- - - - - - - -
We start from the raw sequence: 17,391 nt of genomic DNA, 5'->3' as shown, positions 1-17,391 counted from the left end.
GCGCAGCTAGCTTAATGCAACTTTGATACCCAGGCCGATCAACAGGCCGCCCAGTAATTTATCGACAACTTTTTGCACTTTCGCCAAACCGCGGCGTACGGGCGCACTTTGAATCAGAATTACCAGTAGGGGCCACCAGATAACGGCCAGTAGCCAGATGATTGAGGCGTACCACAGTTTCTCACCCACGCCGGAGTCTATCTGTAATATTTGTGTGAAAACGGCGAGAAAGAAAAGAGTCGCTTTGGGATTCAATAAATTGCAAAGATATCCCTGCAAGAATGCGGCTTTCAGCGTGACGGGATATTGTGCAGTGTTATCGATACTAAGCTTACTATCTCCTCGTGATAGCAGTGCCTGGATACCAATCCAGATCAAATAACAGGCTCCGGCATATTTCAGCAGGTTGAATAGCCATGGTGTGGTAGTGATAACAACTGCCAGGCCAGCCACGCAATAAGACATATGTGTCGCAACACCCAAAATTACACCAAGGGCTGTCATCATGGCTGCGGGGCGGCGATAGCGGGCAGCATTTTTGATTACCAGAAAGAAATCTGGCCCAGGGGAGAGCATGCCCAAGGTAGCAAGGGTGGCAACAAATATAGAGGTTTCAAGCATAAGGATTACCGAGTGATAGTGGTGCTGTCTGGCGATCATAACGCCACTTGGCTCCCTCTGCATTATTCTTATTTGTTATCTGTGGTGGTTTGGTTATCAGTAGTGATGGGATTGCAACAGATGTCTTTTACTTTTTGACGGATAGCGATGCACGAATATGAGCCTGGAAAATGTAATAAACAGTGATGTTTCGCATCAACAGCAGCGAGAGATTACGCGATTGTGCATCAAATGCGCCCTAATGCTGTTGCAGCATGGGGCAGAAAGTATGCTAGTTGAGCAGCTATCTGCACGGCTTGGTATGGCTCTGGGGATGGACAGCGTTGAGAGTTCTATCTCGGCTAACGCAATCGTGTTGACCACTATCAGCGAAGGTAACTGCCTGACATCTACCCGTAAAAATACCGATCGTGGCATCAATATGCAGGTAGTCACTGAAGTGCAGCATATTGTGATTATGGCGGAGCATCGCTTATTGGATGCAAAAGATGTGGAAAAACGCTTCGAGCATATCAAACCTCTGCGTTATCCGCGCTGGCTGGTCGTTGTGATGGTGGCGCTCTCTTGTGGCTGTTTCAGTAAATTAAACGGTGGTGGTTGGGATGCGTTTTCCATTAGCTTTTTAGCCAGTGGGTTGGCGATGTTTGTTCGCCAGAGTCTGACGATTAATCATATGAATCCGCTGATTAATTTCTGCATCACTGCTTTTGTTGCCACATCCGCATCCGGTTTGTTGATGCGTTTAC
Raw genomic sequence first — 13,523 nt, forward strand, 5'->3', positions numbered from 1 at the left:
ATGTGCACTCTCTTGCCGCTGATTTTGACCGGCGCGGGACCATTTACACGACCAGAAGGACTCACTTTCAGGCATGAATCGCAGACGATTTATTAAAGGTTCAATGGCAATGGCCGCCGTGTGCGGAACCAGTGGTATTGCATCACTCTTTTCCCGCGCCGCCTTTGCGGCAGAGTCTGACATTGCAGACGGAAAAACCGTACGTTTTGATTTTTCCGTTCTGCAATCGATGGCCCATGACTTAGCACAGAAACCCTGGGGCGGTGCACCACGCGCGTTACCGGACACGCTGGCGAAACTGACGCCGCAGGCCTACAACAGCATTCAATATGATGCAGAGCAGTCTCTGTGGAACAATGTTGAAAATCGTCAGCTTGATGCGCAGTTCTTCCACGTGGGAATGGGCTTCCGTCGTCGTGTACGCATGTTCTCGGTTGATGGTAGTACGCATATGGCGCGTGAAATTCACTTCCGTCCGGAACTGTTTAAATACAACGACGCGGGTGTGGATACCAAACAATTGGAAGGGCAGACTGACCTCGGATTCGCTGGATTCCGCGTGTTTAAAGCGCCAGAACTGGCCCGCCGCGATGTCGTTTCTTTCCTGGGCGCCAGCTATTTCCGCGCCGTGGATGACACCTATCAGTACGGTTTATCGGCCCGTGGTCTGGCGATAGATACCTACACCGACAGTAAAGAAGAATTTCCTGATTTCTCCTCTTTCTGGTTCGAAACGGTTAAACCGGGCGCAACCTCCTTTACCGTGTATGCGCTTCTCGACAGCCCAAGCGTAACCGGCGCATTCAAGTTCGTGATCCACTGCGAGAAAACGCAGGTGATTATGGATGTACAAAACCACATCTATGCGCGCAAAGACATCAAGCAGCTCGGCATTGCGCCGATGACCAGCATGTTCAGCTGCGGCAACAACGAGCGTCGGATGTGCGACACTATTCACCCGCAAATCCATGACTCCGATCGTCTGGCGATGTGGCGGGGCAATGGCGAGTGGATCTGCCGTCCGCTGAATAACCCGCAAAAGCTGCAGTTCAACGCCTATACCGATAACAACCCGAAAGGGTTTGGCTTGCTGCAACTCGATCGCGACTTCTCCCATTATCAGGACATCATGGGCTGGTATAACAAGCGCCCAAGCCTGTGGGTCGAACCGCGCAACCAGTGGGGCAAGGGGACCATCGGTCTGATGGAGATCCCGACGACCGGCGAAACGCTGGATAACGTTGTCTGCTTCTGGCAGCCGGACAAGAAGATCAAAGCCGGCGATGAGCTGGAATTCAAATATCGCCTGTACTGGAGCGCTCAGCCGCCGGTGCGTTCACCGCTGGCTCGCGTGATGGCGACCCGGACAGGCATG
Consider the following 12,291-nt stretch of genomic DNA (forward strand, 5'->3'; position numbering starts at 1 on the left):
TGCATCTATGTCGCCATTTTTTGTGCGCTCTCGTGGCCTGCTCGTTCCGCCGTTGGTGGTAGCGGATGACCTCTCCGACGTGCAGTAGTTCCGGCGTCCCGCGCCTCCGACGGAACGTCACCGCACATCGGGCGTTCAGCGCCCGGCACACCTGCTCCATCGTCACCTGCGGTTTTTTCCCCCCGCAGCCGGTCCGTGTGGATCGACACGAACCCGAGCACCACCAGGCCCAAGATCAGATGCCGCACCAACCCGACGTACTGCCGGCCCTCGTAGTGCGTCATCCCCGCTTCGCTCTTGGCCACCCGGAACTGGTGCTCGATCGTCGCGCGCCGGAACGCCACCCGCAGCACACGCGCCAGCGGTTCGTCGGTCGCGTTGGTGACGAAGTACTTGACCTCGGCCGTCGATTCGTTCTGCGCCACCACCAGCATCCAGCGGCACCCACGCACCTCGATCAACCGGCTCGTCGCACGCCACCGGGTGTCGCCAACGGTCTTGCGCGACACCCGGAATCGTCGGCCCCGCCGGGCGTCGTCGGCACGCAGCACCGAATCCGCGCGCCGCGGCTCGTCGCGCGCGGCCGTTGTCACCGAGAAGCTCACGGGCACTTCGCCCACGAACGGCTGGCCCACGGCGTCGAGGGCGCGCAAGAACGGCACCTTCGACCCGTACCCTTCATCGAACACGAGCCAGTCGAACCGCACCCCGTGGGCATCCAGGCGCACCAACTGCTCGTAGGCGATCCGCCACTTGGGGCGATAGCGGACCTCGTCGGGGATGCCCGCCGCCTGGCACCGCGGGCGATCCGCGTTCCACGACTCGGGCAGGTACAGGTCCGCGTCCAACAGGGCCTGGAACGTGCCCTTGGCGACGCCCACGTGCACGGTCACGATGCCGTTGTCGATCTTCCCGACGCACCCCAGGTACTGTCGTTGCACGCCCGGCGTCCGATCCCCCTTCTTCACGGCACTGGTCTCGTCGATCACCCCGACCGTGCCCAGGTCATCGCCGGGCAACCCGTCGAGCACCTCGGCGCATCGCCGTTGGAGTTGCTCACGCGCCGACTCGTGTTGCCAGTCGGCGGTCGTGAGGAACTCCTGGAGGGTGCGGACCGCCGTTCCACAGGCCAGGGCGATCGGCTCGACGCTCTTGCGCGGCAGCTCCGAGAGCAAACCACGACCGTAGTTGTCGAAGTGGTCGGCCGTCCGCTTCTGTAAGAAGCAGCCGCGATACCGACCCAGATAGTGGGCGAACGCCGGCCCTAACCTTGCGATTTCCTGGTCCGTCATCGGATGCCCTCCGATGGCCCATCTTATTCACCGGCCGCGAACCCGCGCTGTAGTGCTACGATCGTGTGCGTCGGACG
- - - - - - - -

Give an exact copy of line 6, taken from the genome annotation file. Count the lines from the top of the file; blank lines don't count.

TGCATCTATGTCGCCATTTTTTGTGCGCTCTCGTGGCCTGCTCGTTCCGCCGTTGGTGGTAGCGGATGACCTCTCCGACGTGCAGTAGTTCCGGCGTCCCGCGCCTCCGACGGAACGTCACCGCACATCGGGCGTTCAGCGCCCGGCACACCTGCTCCATCGTCACCTGCGGTTTTTTCCCCCCGCAGCCGGTCCGTGTGGATCGACACGAACCCGAGCACCACCAGGCCCAAGATCAGATGCCGCACCAACCCGACGTACTGCCGGCCCTCGTAGTGCGTCATCCCCGCTTCGCTCTTGGCCACCCGGAACTGGTGCTCGATCGTCGCGCGCCGGAACGCCACCCGCAGCACACGCGCCAGCGGTTCGTCGGTCGCGTTGGTGACGAAGTACTTGACCTCGGCCGTCGATTCGTTCTGCGCCACCACCAGCATCCAGCGGCACCCACGCACCTCGATCAACCGGCTCGTCGCACGCCACCGGGTGTCGCCAACGGTCTTGCGCGACACCCGGAATCGTCGGCCCCGCCGGGCGTCGTCGGCACGCAGCACCGAATCCGCGCGCCGCGGCTCGTCGCGCGCGGCCGTTGTCACCGAGAAGCTCACGGGCACTTCGCCCACGAACGGCTGGCCCACGGCGTCGAGGGCGCGCAAGAACGGCACCTTCGACCCGTACCCTTCATCGAACACGAGCCAGTCGAACCGCACCCCGTGGGCATCCAGGCGCACCAACTGCTCGTAGGCGATCCGCCACTTGGGGCGATAGCGGACCTCGTCGGGGATGCCCGCCGCCTGGCACCGCGGGCGATCCGCGTTCCACGACTCGGGCAGGTACAGGTCCGCGTCCAACAGGGCCTGGAACGTGCCCTTGGCGACGCCCACGTGCACGGTCACGATGCCGTTGTCGATCTTCCCGACGCACCCCAGGTACTGTCGTTGCACGCCCGGCGTCCGATCCCCCTTCTTCACGGCACTGGTCTCGTCGATCACCCCGACCGTGCCCAGGTCATCGCCGGGCAACCCGTCGAGCACCTCGGCGCATCGCCGTTGGAGTTGCTCACGCGCCGACTCGTGTTGCCAGTCGGCGGTCGTGAGGAACTCCTGGAGGGTGCGGACCGCCGTTCCACAGGCCAGGGCGATCGGCTCGACGCTCTTGCGCGGCAGCTCCGAGAGCAAACCACGACCGTAGTTGTCGAAGTGGTCGGCCGTCCGCTTCTGTAAGAAGCAGCCGCGATACCGACCCAGATAGTGGGCGAACGCCGGCCCTAACCTTGCGATTTCCTGGTCCGTCATCGGATGCCCTCCGATGGCCCATCTTATTCACCGGCCGCGAACCCGCGCTGTAGTGCTACGATCGTGTGCGTCGGACG